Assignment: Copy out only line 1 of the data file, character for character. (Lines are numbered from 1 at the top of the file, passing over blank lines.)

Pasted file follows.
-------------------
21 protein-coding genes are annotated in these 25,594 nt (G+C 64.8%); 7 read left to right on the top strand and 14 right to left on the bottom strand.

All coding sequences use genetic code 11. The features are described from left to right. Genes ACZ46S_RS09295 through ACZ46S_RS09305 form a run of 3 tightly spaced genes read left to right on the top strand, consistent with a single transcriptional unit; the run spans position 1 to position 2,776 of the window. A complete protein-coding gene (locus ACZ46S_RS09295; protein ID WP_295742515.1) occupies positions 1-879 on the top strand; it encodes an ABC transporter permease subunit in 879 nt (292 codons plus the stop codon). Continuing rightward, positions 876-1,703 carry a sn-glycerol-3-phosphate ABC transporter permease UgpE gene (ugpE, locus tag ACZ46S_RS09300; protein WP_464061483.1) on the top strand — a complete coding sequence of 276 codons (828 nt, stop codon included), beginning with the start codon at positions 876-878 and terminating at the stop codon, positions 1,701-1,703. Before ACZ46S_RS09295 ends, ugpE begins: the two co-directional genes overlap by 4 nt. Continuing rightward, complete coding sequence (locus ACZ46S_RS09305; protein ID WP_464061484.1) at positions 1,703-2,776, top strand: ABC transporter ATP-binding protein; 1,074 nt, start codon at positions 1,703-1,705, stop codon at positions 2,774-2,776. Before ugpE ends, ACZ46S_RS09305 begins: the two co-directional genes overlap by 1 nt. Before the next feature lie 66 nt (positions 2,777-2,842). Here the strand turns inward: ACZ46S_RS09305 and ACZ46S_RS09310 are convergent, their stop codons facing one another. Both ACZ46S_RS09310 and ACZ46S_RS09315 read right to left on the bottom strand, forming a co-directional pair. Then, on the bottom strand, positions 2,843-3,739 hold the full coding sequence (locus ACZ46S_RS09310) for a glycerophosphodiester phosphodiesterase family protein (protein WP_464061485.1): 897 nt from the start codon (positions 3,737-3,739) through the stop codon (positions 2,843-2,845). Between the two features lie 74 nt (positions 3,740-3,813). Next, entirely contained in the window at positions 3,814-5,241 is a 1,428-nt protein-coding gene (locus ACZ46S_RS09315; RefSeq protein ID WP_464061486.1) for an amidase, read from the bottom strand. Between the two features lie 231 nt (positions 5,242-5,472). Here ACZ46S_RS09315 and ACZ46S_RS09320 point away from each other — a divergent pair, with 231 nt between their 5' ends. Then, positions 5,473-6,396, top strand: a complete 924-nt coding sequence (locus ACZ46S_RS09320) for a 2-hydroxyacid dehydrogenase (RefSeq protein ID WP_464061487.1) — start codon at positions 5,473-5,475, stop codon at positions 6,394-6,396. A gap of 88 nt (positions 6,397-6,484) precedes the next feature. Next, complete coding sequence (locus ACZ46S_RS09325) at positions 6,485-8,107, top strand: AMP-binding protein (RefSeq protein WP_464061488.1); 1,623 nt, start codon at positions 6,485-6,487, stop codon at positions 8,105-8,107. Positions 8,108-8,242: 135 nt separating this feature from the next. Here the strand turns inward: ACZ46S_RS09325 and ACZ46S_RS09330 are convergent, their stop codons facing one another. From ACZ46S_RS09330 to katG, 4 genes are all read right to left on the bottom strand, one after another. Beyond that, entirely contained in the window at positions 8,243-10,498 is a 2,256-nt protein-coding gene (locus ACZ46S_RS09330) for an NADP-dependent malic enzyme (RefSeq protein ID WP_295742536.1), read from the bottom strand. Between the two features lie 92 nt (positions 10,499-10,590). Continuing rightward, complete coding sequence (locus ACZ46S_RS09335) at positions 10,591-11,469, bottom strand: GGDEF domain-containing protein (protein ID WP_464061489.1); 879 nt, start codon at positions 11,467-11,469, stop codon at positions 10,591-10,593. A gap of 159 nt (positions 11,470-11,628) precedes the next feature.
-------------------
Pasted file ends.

21 protein-coding genes are annotated in these 25,594 nt (G+C 64.8%); 7 read left to right on the top strand and 14 right to left on the bottom strand.